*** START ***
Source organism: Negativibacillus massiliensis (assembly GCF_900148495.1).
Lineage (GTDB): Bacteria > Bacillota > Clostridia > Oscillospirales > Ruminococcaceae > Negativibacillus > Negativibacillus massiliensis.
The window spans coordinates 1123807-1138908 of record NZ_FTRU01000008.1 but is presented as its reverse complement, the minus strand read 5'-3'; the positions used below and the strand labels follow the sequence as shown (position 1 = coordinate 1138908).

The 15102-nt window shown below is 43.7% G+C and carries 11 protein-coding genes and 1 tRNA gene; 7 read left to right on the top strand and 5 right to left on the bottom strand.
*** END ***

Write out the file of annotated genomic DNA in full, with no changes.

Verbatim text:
Source organism: Negativibacillus massiliensis (assembly GCF_900148495.1).
Lineage (GTDB): Bacteria > Bacillota > Clostridia > Oscillospirales > Ruminococcaceae > Negativibacillus > Negativibacillus massiliensis.
The window spans coordinates 1123807-1138908 of record NZ_FTRU01000008.1 but is presented as its reverse complement, the minus strand read 5'-3'; the positions used below and the strand labels follow the sequence as shown (position 1 = coordinate 1138908).

The 15102-nt window shown below is 43.7% G+C and carries 11 protein-coding genes and 1 tRNA gene; 7 read left to right on the top strand and 5 right to left on the bottom strand.